Programming Chi

Tomasz Fijałkowski's programming blog.

Quick introduction to Java 9 modularization

The new version of the Java is fast approaching. The official release is scheduled for the 27 of July 2017. However, you can already use the early access version to play with the new features. In this post, I’d like to quickly introduce the modularization of the Java 9.

Modularization by example

Modularization does really matter, nonetheless there is no space in this brief post to discuss all its features in details. So let’s quickly start with example of module definition. Each module in Java 9 require file containing the module descriptor. Content of exemplary is illustrated below:

module {                                   # 1
    exports;                            # 2
    exports to;     # 3
    requires;                      # 4

This short example presents the basic module descriptor syntax. Let’s analyze it line by line.

Module name

The first line contains module keyword followed by module name - in given example. Module naming convention is similar to package convention - reversed domain notation, eg com.organization.project.

Module API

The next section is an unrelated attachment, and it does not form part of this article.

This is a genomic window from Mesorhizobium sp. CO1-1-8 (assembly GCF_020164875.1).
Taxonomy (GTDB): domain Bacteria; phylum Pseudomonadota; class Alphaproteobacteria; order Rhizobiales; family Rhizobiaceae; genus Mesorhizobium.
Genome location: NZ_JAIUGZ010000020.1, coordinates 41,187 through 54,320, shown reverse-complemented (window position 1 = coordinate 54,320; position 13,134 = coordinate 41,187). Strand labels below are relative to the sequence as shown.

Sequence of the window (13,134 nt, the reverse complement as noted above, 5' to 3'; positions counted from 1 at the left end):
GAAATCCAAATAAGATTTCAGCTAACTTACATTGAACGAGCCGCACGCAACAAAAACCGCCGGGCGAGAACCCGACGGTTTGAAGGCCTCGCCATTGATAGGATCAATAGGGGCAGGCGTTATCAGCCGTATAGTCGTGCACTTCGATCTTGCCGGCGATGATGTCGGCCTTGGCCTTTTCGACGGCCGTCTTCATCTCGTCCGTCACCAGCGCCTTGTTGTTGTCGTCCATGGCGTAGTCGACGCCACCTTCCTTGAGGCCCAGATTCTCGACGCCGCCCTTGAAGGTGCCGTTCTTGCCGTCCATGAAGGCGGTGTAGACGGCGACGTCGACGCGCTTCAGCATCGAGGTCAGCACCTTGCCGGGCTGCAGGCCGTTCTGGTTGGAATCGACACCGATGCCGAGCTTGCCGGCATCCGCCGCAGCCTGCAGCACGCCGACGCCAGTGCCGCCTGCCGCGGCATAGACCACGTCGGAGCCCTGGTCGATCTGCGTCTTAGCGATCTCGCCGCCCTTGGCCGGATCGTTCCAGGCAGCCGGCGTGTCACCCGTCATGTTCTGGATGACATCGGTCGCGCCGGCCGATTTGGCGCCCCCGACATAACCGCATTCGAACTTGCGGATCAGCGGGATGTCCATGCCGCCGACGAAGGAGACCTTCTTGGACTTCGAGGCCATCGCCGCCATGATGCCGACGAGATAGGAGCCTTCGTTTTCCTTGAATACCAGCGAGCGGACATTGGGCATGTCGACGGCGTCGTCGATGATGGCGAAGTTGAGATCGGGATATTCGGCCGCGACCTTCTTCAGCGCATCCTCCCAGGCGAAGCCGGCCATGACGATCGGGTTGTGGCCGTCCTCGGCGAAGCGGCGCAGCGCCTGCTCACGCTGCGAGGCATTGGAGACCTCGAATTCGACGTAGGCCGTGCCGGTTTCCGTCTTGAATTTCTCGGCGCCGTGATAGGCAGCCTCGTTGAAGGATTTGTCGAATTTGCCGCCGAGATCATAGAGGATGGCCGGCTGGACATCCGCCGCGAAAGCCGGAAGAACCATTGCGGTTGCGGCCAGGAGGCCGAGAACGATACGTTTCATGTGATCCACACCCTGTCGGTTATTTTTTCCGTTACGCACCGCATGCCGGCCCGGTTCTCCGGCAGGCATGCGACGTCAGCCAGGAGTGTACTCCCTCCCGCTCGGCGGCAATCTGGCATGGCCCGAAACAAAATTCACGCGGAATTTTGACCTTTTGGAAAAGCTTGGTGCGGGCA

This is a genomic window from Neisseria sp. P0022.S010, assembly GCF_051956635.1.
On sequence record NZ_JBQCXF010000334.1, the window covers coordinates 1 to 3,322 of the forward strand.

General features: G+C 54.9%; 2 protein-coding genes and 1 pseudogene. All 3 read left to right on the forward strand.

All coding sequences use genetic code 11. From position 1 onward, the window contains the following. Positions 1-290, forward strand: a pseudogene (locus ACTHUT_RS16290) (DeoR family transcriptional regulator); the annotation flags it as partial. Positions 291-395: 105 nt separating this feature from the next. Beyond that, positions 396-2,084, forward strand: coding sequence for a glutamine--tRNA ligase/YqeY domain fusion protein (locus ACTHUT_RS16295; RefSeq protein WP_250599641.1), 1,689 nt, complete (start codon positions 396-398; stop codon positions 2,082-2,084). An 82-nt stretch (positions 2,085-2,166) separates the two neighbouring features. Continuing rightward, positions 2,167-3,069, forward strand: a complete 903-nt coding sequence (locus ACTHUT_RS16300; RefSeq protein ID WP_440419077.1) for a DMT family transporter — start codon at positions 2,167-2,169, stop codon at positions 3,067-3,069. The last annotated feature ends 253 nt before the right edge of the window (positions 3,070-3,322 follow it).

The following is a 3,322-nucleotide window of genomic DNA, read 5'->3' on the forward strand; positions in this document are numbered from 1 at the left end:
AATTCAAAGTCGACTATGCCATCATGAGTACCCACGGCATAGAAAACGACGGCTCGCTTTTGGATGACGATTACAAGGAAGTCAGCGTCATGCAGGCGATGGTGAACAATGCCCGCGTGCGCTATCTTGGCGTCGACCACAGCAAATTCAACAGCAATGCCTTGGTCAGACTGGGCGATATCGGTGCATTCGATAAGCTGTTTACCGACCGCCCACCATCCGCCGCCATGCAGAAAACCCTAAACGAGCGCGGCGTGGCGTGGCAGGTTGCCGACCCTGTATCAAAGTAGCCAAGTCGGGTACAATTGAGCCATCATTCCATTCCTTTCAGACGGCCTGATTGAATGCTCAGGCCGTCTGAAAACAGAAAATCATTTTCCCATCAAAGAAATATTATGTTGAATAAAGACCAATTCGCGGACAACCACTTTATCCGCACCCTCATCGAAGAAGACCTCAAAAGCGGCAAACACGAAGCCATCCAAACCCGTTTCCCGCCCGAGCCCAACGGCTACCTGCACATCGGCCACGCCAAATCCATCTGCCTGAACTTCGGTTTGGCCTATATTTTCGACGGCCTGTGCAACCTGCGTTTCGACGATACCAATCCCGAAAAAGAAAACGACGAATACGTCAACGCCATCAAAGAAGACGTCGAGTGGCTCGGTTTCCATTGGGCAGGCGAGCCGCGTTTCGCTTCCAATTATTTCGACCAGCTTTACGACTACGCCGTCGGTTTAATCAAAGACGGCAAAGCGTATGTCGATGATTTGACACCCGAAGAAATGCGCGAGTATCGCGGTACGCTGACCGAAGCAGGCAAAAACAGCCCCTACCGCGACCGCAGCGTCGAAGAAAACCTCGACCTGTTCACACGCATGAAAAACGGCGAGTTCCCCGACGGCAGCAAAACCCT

The second line declares that classes from a may be accessible for other modules. Module descriptor can export multiple packages, each on a separate line.

Restricted API

Line #3 declares that package is accessible only for This functionality should be use carefully, it brakes the rule that module knows only depended modules. It’s also increases coupling of modules.

Module dependency

In the last line contains the information about the module dependencies. In the provided example the module depends on module and has access to its exported packages.

Rules of modularization

Modules in Java 9 provide strong encapsulation and together with the standard access modifiers (public, protected, default, private) make modularization powerful. I’d like to mention about some restriction and facilities which come with modularization.

Firstly, cycles between modules (on compilation level) are prohibited. It’s a limitation but no one should cry because of that. Cycles in general are sign of a bad design.

Secondly, even if module encapsulation is controlled on compile and runtime level, you can brake it using reflection API and freely use debug tools.

Thirdly, all modules have an implicit dependency to java.base module and it doesn’t have to be specified in module descriptor. The implicit dependency on java.base is similar to implicit import of java.lang.String class.

Fourthly, due to backward compatibility, every class not placed in the modules goes to unnamed module. That module has dependency to all other modules and has access to the packages which they exported. It’s important that not exported packages are not accessible. Since Java 9 some APIs are marked as internal and are unavailable from regular packages. If you compile code using such packages in Java 8 and try to use it with Java 9, you’ll get runtime error.

Today’s message

It’s time to get your hands dirty by writing your first Java 9 module. I prepare the simplest example to help you to start. It’s available at my githab: Java 9 modules - the simplest example.